On July 1, 2015, following a 3-2 vote, the U.S. Securities and Exchange Commission (SEC) announced proposed rules that would implement the incentive-based compensation recovery (clawback) provisions of the Dodd-Frank Wall Street Reform and Consumer Protection Act. With this announcement, the SEC has completed its task of producing proposals on all executive compensation rules required by Dodd-Frank.
The proposals would significantly expand the range of situations in which such clawbacks would be required. Under existing rules, clawbacks are triggered only in a narrow set of circumstances involving misconduct that results in the restatement of a company’s financial statements. Under this proposal, clawbacks would apply to all manner of accounting restatements due to material non-compliance of the company, including non-compliance that is the result of erroneous data.
Under the proposed rules, companies listed on U.S. stock exchanges, including foreign private issuers such as Canadian companies using the multijurisdictional disclosure system (MJDS), would be required to claw back top executives’ incentive pay if their financial statements were later found to be non-compliant with a financial reporting requirement under U.S. securities laws. This would apply to public companies of all sizes and to any executive officer who makes policy decisions and who has received incentive compensation, including stock options. Significantly, it would apply without regard to the executive officer’s responsibility for preparing the company’s financial statements. Previously, the rules applied only to CEOs and CFOs.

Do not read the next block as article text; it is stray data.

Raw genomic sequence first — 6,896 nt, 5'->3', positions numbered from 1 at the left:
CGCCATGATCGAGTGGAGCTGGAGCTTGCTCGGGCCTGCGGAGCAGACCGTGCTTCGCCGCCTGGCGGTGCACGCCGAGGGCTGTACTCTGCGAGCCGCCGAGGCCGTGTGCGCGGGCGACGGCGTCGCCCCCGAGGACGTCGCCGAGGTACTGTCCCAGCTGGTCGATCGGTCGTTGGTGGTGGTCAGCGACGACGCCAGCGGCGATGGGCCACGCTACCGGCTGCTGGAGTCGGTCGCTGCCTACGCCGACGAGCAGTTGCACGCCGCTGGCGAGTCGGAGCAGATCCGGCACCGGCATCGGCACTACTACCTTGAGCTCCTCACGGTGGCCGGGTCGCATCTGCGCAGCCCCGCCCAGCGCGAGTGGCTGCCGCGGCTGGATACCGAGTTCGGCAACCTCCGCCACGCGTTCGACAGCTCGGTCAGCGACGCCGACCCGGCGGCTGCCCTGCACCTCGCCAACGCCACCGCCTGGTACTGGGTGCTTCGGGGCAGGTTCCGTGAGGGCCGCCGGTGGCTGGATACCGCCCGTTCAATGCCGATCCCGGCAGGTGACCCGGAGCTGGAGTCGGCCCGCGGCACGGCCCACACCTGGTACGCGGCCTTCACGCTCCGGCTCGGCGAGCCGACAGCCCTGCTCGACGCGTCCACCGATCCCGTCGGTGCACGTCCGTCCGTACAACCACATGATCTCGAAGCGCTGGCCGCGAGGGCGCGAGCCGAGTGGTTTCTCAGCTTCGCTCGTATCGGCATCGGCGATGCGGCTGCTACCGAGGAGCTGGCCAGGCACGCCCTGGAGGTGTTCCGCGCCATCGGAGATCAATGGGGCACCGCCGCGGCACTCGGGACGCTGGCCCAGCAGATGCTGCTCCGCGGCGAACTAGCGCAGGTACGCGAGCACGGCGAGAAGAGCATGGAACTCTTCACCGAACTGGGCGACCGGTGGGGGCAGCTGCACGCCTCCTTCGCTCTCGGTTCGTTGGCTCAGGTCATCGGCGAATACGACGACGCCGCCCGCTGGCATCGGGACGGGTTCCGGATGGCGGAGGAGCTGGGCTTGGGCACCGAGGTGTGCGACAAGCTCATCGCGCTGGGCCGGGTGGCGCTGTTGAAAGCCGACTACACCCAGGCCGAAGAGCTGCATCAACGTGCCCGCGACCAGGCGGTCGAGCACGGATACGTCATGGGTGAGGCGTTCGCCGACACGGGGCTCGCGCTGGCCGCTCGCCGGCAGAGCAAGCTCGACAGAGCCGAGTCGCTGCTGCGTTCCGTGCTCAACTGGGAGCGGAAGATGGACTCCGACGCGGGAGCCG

Under the proposals, companies would have to claw back any amount of incentive compensation that exceeds what the executive officer would have received based on the accounting restatement. Companies would also be required to disclose the names of executives who are more than 180 days past due on their paybacks, as well as the names of executives who are not targeted for clawbacks. However, the companies would only be required to disclose an aggregate number for clawbacks that are recovered, without naming individuals.
Companies that do not adopt such clawback policies could have their shares delisted by stock exchanges. Companies will have 60 days to comment on the proposals.